Jamie Lee Curtis talks Laurie’s 40 year nightmare in New Halloween
“How f***ing crazy is this?” is literally the first thing Jamie Lee Curtis says to us on the set of the new Halloween movie. Even she can’t believe that we’re all here, forty years after they made the first movie, and they’re making another one. She’d put the franchise behind her for the second time in her life, but the phone rang once again.
“I thought Halloween: H20 was the correct thing to do at the time,” Curtis says, referencing the “20 years later” sequel she starred in back in 1998. “I liked it, then I had to be in that other thing just to conclude the story and then I truly thought I would not return to this but life is sweet. I was on vacation in June when I got this phone call that David wanted to speak to me.”
Curtis reveals director David Gordon Green tried to pitch her on the idea first but she insisted on seeing the script herself, recalling she thought it was a “clever, modern way of referencing Halloween.”
“It’s a very interesting take on the movie because it references Halloween 1 in every way it can,” Curtis says. “Stylistically, characterologically, visually, emotionally, it follows very similar themes but it’s its own movie so it’s a very clever mash-up, to use a young people’s word, of the first movie in a retelling like a direct sequel but it’s fascinating. When you see what they’ve come up with you’ll be like ‘Wow,’ because it’s a very modern and yet very true movie.”
The upcoming Halloween movie does away with the previous sequels, including the ones where Curtis returned and faced the Boogeyman once again; and in doing so, gets rid of the “twist” that made them brother and sister. This may tear apart the mythology of the franchise, but it makes for a scarier movie… and a very different kind of Laurie. Which makes us wonder, what has the character’s life been like in a world where her life was ruined on Halloween when she was just 18?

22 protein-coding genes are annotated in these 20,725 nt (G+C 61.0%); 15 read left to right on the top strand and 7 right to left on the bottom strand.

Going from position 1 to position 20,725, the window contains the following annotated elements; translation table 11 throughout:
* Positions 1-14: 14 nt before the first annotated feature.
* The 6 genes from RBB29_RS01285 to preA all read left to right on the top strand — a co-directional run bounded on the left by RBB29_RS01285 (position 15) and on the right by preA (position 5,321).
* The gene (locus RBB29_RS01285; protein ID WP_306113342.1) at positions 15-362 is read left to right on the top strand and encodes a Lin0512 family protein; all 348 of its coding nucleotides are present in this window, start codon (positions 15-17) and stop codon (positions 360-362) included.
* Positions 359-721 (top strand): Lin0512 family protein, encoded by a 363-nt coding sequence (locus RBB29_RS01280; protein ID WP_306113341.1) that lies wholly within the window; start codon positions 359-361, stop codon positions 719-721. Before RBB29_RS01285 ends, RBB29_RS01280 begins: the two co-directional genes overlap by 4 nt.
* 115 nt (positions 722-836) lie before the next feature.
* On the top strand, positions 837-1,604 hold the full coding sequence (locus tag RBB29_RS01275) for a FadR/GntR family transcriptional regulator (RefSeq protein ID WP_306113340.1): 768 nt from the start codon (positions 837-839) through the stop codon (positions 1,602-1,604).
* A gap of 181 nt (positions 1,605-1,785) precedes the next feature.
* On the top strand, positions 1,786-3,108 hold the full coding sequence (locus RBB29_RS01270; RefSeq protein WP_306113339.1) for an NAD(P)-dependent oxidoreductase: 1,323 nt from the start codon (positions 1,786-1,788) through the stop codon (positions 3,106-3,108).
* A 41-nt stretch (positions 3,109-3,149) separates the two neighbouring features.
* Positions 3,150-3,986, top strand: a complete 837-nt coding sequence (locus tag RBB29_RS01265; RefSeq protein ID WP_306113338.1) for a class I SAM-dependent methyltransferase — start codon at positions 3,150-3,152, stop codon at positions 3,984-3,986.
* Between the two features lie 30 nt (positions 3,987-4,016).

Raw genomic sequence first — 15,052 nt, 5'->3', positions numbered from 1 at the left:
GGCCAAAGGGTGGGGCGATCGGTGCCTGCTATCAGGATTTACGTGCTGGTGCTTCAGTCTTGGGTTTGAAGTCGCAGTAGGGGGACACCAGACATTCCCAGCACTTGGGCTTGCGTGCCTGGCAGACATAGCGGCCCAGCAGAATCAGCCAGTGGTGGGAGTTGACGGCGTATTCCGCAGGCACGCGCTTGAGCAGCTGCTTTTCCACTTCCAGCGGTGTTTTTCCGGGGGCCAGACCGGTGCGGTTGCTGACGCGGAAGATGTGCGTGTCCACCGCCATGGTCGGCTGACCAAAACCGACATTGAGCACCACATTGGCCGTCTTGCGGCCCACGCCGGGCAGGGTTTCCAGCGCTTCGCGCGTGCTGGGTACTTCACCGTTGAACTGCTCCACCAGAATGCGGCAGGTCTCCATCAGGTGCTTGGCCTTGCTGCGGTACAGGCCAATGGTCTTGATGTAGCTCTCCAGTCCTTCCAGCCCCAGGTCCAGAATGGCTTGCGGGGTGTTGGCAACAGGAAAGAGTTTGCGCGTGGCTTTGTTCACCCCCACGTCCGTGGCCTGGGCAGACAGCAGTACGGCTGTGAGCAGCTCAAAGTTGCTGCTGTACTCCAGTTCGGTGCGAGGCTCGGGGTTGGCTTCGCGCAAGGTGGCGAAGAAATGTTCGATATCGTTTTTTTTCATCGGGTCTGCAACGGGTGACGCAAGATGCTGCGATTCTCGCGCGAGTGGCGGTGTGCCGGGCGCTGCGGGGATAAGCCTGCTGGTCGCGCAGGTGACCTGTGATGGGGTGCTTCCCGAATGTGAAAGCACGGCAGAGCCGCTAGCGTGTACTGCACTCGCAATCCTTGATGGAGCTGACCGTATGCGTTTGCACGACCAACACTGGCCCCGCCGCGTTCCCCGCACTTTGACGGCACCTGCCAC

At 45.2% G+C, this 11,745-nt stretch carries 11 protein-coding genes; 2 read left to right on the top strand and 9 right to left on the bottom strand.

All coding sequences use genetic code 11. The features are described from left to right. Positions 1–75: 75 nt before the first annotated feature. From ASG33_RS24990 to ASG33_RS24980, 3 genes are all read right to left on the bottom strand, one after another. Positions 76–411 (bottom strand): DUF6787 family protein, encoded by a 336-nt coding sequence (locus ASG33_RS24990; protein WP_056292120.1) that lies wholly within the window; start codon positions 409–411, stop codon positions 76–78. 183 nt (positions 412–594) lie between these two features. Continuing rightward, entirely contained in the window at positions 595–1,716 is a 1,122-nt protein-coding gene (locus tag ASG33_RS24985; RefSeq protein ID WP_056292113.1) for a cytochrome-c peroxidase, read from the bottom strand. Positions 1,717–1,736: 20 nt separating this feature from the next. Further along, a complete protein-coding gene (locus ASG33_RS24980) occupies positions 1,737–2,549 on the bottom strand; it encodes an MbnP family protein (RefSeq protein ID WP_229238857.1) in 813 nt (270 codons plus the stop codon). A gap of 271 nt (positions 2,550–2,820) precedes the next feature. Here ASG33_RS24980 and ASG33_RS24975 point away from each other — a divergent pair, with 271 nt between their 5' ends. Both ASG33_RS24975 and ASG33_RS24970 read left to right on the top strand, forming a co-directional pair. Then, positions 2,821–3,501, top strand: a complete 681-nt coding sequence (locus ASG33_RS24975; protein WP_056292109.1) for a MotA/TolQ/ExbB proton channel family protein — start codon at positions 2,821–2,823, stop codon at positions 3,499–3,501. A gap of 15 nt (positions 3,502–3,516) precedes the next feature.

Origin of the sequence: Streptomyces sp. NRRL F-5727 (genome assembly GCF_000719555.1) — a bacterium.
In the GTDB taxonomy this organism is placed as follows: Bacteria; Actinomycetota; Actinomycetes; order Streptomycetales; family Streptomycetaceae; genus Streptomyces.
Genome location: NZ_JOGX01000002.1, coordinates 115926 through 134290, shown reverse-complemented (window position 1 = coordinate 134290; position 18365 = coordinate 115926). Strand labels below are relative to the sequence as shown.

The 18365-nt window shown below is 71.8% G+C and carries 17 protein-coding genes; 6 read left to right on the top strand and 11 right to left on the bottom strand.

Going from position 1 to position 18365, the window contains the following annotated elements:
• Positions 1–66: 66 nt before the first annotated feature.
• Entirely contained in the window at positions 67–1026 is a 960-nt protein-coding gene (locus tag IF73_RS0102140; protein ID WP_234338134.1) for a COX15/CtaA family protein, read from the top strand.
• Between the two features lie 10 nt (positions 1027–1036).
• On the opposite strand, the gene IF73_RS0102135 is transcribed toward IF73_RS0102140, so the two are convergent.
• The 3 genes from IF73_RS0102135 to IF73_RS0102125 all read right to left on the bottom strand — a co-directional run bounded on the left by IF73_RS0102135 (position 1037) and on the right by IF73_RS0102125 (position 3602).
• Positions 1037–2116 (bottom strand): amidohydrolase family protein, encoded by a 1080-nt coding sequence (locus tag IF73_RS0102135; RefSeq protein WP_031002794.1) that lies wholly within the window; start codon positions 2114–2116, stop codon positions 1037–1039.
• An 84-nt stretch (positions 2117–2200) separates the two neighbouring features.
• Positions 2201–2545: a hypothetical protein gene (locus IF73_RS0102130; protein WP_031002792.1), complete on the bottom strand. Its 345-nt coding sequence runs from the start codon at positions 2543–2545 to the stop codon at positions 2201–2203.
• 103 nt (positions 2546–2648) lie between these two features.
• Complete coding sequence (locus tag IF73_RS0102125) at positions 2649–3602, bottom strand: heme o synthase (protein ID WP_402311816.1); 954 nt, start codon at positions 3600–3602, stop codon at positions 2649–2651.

“I think for Laurie Strode, society has not been kind to her,” Curtis says bluntly, noting that the main theme of the film is trauma. “I have a friend of mine who is a doctor, a neuropsychologist, and they are studying stress and trauma now in children, be it abuse, physical or emotional violence, the effect changes your brain chemistry. So for me what’s crucial is that level of trauma had an effect on this woman who is now fifty eight years old and that trauma for her is this perseverating sense of eventuality that he will come back and that every day of her life has been in preparation for that meeting.”
Curtis gives us further details on Laurie’s life now, revealing that she lives alone after not being welcomed by the regular people of the world. She has strained relationships with society at large, with mental health institutions, and with law enforcement.
“They hate her because she calls the police every day,” Curtis says. “(She) says ‘Do you have somebody patrolling Smith’s Grove? I was out there, I actually sat in my car all day outside of Smith’s Grove and I didn’t see one cop car. Why is that? Why aren’t you treating him with the respect that you should treat him?’ That’s the level of perseverating she has done.”
There’s another strained relationship that Laurie has, that with her own daughter Karen, played by Judy Greer in the film. Now grown and with her own child, this puts three generations of Strode women still living in Haddonfield, and still in the sights of Michael Myers. Laurie’s granddaughter Allison, played by Andi Matichak in her first major role, is the one that makes her try to get back in touch with her family; after all, she’s the same age Laurie was when Michael attacked.
“I think she actually responded much better with a granddaughter than her own daughter,” Curtis says of the character, recalling that the crux of Laurie in the original was her love of children. “I think with her own daughter she was dysfunctional in her raising of her because of this obsession of safety but because her granddaughter wasn’t raised by her, she can connect to the granddaughter.”
But what happens when the moment she’s been preparing for finally comes to pass? What does Laurie do when Michael Myers returns? Does she protect her family or does she go after him?
“That is the question,” Curtis says. “What do you do? It’s Sophie’s Choice and I’m with you, I protect my family and in protecting them you take him down, but you can imagine the harping about protection. When it comes to our children we are all safety oriented and Laurie Strode, she is the OG safety person so therefore, it’s a really tough question, you will see in the movie, she does both, she will go after him but at the same time protect her family.”
Laurie Strode will return this October.